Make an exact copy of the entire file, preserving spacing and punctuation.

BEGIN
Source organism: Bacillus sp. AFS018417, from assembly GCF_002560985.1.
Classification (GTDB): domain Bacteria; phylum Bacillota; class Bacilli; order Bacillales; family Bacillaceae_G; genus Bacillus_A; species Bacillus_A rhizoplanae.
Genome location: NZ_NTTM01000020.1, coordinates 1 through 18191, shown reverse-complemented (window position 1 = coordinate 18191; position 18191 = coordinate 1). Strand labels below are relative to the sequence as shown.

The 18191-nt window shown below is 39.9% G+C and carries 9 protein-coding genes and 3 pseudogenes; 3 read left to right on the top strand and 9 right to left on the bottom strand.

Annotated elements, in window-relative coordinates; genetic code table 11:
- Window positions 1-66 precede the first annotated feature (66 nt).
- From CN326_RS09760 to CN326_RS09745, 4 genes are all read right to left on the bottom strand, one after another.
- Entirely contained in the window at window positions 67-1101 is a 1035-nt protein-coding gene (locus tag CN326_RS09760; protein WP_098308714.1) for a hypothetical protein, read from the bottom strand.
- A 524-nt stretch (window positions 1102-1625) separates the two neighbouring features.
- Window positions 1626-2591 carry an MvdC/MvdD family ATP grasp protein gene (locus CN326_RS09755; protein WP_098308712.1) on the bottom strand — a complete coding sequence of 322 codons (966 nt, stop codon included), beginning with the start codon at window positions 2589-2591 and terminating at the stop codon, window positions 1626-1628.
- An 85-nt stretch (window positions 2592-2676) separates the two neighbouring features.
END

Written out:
Source organism: Bacillus sp. AFS018417, from assembly GCF_002560985.1.
Classification (GTDB): domain Bacteria; phylum Bacillota; class Bacilli; order Bacillales; family Bacillaceae_G; genus Bacillus_A; species Bacillus_A rhizoplanae.
Genome location: NZ_NTTM01000020.1, coordinates 1 through 18191, shown reverse-complemented (window position 1 = coordinate 18191; position 18191 = coordinate 1). Strand labels below are relative to the sequence as shown.

The 18191-nt window shown below is 39.9% G+C and carries 9 protein-coding genes and 3 pseudogenes; 3 read left to right on the top strand and 9 right to left on the bottom strand.

Annotated elements, in window-relative coordinates; genetic code table 11:
- Window positions 1-66 precede the first annotated feature (66 nt).
- From CN326_RS09760 to CN326_RS09745, 4 genes are all read right to left on the bottom strand, one after another.
- Entirely contained in the window at window positions 67-1101 is a 1035-nt protein-coding gene (locus tag CN326_RS09760; protein WP_098308714.1) for a hypothetical protein, read from the bottom strand.
- A 524-nt stretch (window positions 1102-1625) separates the two neighbouring features.
- Window positions 1626-2591 carry an MvdC/MvdD family ATP grasp protein gene (locus CN326_RS09755; protein WP_098308712.1) on the bottom strand — a complete coding sequence of 322 codons (966 nt, stop codon included), beginning with the start codon at window positions 2589-2591 and terminating at the stop codon, window positions 1626-1628.
- An 85-nt stretch (window positions 2592-2676) separates the two neighbouring features.